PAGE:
Assessing and optimising the influence of plantation forestry on bird diversity in Ireland.

  • Paul M. Walsh
  • John O'Halloran Department of Zoology and Animal Ecology, University College Cork, Lee Maltings, Prospect Row, Cork.
  • Thomas C. Kelly
  • Paul S. Giller
Keywords: Afforestation impacts, waders, raptors, owls, passerines, guidelines.

Abstract

Continued expansion of commercial forests in Ireland, following earlier periods of large-scale deforestation, has the potential for both negative and positive interactions with biodiversity. This paper provides an overview of the interactions between commercial forest development and birds. An analysis of the influence of forestry on breeding bird species, based on 'impact scores' , suggests that, while the overall impact is likely to be positive, the degree to which positive impacts outweigh negative impacts is highest for common bird species and for some species-groups (raptors and owls for example). Impacts on some species-groups (notably breeding waders) are more likely to be negative, although they may be mitigated by sensitive siting of new forests.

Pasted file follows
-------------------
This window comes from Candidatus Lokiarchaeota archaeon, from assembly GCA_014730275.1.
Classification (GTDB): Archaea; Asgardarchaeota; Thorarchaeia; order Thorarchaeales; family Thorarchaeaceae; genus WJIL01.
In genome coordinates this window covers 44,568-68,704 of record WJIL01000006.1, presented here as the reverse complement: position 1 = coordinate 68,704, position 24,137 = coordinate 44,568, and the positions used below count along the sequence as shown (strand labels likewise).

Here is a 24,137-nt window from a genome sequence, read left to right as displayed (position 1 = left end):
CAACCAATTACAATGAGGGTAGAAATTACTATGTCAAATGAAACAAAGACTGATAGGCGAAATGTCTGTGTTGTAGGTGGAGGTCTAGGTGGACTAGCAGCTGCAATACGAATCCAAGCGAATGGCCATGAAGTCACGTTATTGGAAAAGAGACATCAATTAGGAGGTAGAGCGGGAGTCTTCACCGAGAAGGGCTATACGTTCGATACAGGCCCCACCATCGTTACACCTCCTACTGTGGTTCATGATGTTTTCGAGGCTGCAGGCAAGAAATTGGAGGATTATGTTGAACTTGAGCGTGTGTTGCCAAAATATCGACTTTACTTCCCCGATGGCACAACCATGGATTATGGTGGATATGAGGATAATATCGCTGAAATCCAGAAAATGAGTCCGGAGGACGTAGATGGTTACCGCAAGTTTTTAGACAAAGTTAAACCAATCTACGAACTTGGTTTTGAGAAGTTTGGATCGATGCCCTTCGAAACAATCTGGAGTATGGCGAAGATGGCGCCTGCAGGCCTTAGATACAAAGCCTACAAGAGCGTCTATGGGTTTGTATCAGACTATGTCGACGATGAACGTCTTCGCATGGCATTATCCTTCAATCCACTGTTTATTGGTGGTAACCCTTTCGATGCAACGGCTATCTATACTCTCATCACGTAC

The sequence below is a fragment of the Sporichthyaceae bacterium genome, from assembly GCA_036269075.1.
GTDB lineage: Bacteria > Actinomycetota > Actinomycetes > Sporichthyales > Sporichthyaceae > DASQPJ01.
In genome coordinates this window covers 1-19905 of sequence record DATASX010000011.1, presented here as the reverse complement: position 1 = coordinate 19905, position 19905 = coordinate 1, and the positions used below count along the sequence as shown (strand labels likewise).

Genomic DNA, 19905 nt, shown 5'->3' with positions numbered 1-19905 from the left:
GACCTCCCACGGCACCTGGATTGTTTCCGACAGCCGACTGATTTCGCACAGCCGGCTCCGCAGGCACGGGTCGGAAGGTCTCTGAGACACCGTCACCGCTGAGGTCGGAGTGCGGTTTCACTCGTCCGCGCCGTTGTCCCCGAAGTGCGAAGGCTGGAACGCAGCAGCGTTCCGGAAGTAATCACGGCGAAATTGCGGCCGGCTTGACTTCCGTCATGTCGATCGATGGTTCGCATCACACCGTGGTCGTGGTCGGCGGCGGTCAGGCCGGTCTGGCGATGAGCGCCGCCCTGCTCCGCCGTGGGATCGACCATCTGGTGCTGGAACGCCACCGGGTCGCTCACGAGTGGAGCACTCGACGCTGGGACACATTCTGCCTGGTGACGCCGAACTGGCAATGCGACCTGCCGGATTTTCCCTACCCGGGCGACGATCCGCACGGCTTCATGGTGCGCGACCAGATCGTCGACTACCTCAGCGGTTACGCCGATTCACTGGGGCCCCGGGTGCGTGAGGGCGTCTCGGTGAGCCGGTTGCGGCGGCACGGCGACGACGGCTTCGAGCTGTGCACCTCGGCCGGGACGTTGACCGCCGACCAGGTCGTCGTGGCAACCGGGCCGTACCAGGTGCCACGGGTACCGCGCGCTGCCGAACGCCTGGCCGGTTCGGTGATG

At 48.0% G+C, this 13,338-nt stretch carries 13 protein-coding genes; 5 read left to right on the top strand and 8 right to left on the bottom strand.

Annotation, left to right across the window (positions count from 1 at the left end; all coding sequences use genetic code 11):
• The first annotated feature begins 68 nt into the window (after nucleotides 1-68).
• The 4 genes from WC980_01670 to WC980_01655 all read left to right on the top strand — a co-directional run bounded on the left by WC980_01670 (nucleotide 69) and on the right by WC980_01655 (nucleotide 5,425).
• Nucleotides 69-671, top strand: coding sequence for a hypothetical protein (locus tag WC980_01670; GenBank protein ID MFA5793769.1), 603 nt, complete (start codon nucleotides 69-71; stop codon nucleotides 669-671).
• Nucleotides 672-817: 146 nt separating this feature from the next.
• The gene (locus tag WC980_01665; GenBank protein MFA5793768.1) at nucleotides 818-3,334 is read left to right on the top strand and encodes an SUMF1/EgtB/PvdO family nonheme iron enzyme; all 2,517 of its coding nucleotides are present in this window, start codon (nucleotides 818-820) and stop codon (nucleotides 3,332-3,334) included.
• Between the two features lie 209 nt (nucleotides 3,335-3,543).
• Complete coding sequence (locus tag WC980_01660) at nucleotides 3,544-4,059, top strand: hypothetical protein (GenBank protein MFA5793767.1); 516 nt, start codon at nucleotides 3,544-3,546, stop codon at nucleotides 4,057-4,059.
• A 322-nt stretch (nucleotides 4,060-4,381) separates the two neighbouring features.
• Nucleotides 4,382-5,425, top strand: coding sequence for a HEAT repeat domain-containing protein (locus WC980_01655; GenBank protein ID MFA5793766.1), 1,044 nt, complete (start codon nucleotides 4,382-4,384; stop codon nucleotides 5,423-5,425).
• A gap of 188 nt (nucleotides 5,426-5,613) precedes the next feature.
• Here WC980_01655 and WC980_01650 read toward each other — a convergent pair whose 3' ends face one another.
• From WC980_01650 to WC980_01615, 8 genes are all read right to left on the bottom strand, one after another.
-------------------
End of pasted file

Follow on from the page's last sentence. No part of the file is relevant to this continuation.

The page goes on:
Published
2000-11-01
How to Cite
Walsh, P. M., O’Halloran, J., Kelly, T. C. and Giller, P. S. (2000) “Assessing and optimising the influence of plantation forestry on bird diversity in Ireland.”, Irish Forestry. Available at: https://journal.societyofirishforesters.ie/index.php/forestry/article/view/9896 (Accessed: 16June2024).
Section
Articles